TUFS Students Complete Handbook for Foreigners Living in Japan

January 16, 2018

On Friday the 12th of January (2018), a debriefing session was held at the Fuchu International Salon to commemorate the completion of another ‘Handbook for Foreigners Living in Japan,’ an ongoing project in collaboration with Fuchu City. These handbooks are created by TUFS students as part of the internship program of the School of Language and Culture Studies (Applied Language and Communication Course).
Up until now, the ‘Handbook for Foreigners Living in Japan’ has covered ‘disaster prevention,’ ‘childrearing,’ and ‘garbage disposal.’ This year, students tackled the topic of high school entrance for children with foreign backgrounds, and created the ‘Handbook to High School Entrance for JSL Children and Guardians.’
On the day, presentations were made, which were then followed by a lively exchange of opinions by the students and volunteer citizens of the salon. This year’s ‘Handbook for Foreigners Living in Japan’ will be published as a booklet in the near future, and will also be available online.
Comments from the students who participated in this session can be read below.

Shoko Ishizuka (School of Language and Culture Studies, English Language Studies, third year)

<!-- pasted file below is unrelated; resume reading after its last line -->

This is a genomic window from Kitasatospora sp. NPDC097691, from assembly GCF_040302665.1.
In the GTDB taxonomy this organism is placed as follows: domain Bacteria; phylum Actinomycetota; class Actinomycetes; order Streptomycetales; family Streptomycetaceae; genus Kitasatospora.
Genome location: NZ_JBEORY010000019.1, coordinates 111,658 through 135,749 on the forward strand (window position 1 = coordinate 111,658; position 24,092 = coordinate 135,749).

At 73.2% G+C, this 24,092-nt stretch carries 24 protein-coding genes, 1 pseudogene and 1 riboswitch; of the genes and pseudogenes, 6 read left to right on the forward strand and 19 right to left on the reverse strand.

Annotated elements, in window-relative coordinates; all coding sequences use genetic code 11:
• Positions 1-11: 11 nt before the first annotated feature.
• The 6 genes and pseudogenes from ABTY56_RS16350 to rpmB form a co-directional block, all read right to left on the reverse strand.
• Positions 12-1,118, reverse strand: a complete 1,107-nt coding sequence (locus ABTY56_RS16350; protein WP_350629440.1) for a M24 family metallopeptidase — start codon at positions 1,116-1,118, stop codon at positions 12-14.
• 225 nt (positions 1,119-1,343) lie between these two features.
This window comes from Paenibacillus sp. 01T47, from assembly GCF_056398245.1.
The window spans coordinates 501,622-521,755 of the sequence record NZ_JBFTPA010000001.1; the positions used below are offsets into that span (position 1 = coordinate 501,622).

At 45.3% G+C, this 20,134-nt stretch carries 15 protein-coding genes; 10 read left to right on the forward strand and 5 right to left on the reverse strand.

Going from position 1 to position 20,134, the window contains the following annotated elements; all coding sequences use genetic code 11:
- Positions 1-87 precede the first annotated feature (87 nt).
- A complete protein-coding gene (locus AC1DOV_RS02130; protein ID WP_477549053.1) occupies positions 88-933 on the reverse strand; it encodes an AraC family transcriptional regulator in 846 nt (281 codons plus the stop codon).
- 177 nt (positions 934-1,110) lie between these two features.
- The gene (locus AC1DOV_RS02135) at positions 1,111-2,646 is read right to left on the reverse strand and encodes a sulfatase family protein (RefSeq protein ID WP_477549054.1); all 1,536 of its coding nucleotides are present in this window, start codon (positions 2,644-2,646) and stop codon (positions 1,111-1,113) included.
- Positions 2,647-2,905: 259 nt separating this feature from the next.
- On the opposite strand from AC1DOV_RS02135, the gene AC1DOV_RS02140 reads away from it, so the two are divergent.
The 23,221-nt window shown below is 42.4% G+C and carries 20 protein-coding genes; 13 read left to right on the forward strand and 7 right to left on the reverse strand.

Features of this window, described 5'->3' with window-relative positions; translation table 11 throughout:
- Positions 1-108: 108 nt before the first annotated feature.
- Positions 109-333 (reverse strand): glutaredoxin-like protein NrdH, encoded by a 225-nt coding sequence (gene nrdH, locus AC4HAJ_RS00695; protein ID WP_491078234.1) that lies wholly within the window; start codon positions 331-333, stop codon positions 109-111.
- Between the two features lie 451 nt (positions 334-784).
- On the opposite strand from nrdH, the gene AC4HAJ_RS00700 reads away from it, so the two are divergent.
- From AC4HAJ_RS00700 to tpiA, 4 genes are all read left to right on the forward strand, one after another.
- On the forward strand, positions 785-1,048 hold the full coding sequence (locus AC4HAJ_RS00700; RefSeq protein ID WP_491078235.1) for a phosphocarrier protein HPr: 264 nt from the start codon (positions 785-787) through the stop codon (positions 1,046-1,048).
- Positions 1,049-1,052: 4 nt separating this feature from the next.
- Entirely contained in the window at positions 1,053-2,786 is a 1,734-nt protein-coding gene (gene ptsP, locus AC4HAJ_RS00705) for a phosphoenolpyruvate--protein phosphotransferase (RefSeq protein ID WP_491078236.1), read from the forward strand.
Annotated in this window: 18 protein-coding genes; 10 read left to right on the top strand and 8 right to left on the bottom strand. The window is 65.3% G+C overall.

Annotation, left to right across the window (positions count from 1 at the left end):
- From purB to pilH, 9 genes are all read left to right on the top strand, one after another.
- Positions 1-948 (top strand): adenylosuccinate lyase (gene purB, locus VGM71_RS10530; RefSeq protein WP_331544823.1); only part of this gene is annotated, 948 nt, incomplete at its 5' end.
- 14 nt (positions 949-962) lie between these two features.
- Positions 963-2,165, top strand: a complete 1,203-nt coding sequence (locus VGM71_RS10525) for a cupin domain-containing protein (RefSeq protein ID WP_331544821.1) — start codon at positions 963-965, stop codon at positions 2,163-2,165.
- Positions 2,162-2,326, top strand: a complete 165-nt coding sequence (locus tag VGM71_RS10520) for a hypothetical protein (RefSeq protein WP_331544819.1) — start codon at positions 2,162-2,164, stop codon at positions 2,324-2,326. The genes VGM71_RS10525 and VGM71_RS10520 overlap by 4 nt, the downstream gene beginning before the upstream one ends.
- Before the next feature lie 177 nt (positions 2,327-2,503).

Through this semester’s internship, I helped create a guidebook to assist children with foreign backgrounds in the process of entering a Japanese high school. It was challenging thinking of how to explain the Japanese high school entrance examination system, which is difficult even for Japanese people, in a way that is easy for non-native speakers, especially those who have just arrived in Japan, to understand. However, by taking on this challenge I was able to learn about the many multifaceted circumstances and issues foreigners face in modern Japanese society.

Kanako Tabayashi (School of Language and Culture Studies, Spanish Language Studies, fourth year)

At this semester’s internship, I learnt how difficult it is to produce one product from the ideas and input of many people. On the day of the session we exchanged ideas with people from the international salon and the municipal office, and the actual making of the guidebook was all trial and error until the very end, but I hope that our efforts will encourage children with foreign backgrounds to enter high school.